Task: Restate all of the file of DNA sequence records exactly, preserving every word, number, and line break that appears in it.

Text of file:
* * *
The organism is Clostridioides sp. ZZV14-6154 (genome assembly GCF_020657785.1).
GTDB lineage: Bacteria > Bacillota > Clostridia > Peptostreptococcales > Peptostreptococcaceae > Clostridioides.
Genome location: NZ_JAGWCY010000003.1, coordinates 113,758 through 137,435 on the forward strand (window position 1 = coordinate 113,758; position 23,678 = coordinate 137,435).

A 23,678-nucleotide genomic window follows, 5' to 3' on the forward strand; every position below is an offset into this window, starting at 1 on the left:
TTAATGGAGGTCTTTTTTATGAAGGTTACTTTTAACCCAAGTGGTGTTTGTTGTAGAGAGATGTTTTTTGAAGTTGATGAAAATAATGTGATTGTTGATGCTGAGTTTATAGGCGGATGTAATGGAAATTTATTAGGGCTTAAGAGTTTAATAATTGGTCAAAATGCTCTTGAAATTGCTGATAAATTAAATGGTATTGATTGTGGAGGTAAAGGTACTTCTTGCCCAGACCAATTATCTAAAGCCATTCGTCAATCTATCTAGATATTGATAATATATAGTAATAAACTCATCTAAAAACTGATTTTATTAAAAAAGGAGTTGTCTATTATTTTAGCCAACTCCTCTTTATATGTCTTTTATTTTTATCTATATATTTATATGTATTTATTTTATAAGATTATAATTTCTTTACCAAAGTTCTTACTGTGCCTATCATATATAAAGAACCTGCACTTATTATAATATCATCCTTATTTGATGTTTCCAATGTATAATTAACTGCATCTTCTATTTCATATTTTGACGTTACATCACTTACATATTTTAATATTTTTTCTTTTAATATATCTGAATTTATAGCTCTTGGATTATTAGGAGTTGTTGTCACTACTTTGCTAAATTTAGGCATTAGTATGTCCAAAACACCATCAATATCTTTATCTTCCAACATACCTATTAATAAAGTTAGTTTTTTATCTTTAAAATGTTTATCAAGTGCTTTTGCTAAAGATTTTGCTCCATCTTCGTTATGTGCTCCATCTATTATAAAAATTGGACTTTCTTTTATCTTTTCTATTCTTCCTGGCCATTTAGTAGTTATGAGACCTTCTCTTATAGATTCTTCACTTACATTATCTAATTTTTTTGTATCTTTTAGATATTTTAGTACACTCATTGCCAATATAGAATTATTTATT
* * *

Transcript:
The organism is Clostridioides sp. ZZV14-6154 (genome assembly GCF_020657785.1).
GTDB lineage: Bacteria > Bacillota > Clostridia > Peptostreptococcales > Peptostreptococcaceae > Clostridioides.
Genome location: NZ_JAGWCY010000003.1, coordinates 113,758 through 137,435 on the forward strand (window position 1 = coordinate 113,758; position 23,678 = coordinate 137,435).

A 23,678-nucleotide genomic window follows, 5' to 3' on the forward strand; every position below is an offset into this window, starting at 1 on the left:
TTAATGGAGGTCTTTTTTATGAAGGTTACTTTTAACCCAAGTGGTGTTTGTTGTAGAGAGATGTTTTTTGAAGTTGATGAAAATAATGTGATTGTTGATGCTGAGTTTATAGGCGGATGTAATGGAAATTTATTAGGGCTTAAGAGTTTAATAATTGGTCAAAATGCTCTTGAAATTGCTGATAAATTAAATGGTATTGATTGTGGAGGTAAAGGTACTTCTTGCCCAGACCAATTATCTAAAGCCATTCGTCAATCTATCTAGATATTGATAATATATAGTAATAAACTCATCTAAAAACTGATTTTATTAAAAAAGGAGTTGTCTATTATTTTAGCCAACTCCTCTTTATATGTCTTTTATTTTTATCTATATATTTATATGTATTTATTTTATAAGATTATAATTTCTTTACCAAAGTTCTTACTGTGCCTATCATATATAAAGAACCTGCACTTATTATAATATCATCCTTATTTGATGTTTCCAATGTATAATTAACTGCATCTTCTATTTCATATTTTGACGTTACATCACTTACATATTTTAATATTTTTTCTTTTAATATATCTGAATTTATAGCTCTTGGATTATTAGGAGTTGTTGTCACTACTTTGCTAAATTTAGGCATTAGTATGTCCAAAACACCATCAATATCTTTATCTTCCAACATACCTATTAATAAAGTTAGTTTTTTATCTTTAAAATGTTTATCAAGTGCTTTTGCTAAAGATTTTGCTCCATCTTCGTTATGTGCTCCATCTATTATAAAAATTGGACTTTCTTTTATCTTTTCTATTCTTCCTGGCCATTTAGTAGTTATGAGACCTTCTCTTATAGATTCTTCACTTACATTATCTAATTTTTTTGTATCTTTTAGATATTTTAGTACACTCATTGCCAATATAGAATTATTTATT